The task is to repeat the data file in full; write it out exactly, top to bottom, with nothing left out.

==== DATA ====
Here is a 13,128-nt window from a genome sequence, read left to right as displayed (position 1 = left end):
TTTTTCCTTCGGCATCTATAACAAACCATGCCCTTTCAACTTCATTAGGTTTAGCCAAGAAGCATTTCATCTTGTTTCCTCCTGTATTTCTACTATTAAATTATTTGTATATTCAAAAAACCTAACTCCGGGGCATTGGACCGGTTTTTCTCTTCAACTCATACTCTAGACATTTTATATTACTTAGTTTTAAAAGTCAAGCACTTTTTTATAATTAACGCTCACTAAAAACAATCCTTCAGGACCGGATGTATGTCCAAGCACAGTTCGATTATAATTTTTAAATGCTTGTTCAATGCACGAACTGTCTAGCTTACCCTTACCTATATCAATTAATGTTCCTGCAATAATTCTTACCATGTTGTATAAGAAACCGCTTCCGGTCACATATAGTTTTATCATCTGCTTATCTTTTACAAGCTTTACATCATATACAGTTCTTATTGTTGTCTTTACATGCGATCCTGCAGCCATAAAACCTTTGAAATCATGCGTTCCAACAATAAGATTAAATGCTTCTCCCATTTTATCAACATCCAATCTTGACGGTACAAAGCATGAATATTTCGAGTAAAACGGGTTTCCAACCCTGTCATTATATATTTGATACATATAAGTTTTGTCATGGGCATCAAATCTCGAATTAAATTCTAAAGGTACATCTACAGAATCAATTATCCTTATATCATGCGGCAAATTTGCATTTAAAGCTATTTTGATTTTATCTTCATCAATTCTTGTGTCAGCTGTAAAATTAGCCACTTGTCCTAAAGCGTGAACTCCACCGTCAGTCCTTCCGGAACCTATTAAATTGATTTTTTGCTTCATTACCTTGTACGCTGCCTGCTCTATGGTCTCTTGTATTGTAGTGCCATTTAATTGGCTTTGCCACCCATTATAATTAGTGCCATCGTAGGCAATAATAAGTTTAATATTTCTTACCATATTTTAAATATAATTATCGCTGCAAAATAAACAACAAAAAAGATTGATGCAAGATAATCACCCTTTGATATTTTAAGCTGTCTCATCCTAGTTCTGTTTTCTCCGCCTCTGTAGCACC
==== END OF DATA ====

Here is a 13,128-nt window from a genome sequence, read left to right as displayed (position 1 = left end):
TTTTTCCTTCGGCATCTATAACAAACCATGCCCTTTCAACTTCATTAGGTTTAGCCAAGAAGCATTTCATCTTGTTTCCTCCTGTATTTCTACTATTAAATTATTTGTATATTCAAAAAACCTAACTCCGGGGCATTGGACCGGTTTTTCTCTTCAACTCATACTCTAGACATTTTATATTACTTAGTTTTAAAAGTCAAGCACTTTTTTATAATTAACGCTCACTAAAAACAATCCTTCAGGACCGGATGTATGTCCAAGCACAGTTCGATTATAATTTTTAAATGCTTGTTCAATGCACGAACTGTCTAGCTTACCCTTACCTATATCAATTAATGTTCCTGCAATAATTCTTACCATGTTGTATAAGAAACCGCTTCCGGTCACATATAGTTTTATCATCTGCTTATCTTTTACAAGCTTTACATCATATACAGTTCTTATTGTTGTCTTTACATGCGATCCTGCAGCCATAAAACCTTTGAAATCATGCGTTCCAACAATAAGATTAAATGCTTCTCCCATTTTATCAACATCCAATCTTGACGGTACAAAGCATGAATATTTCGAGTAAAACGGGTTTCCAACCCTGTCATTATATATTTGATACATATAAGTTTTGTCATGGGCATCAAATCTCGAATTAAATTCTAAAGGTACATCTACAGAATCAATTATCCTTATATCATGCGGCAAATTTGCATTTAAAGCTATTTTGATTTTATCTTCATCAATTCTTGTGTCAGCTGTAAAATTAGCCACTTGTCCTAAAGCGTGAACTCCACCGTCAGTCCTTCCGGAACCTATTAAATTGATTTTTTGCTTCATTACCTTGTACGCTGCCTGCTCTATGGTCTCTTGTATTGTAGTGCCATTTAATTGGCTTTGCCACCCATTATAATTAGTGCCATCGTAGGCAATAATAAGTTTAATATTTCTTACCATATTTTAAATATAATTATCGCTGCAAAATAAACAACAAAAAAGATTGATGCAAGATAATCACCCTTTGATATTTTAAGCTGTCTCATCCTAGTTCTGTTTTCTCCGCCTCTGTAGCACC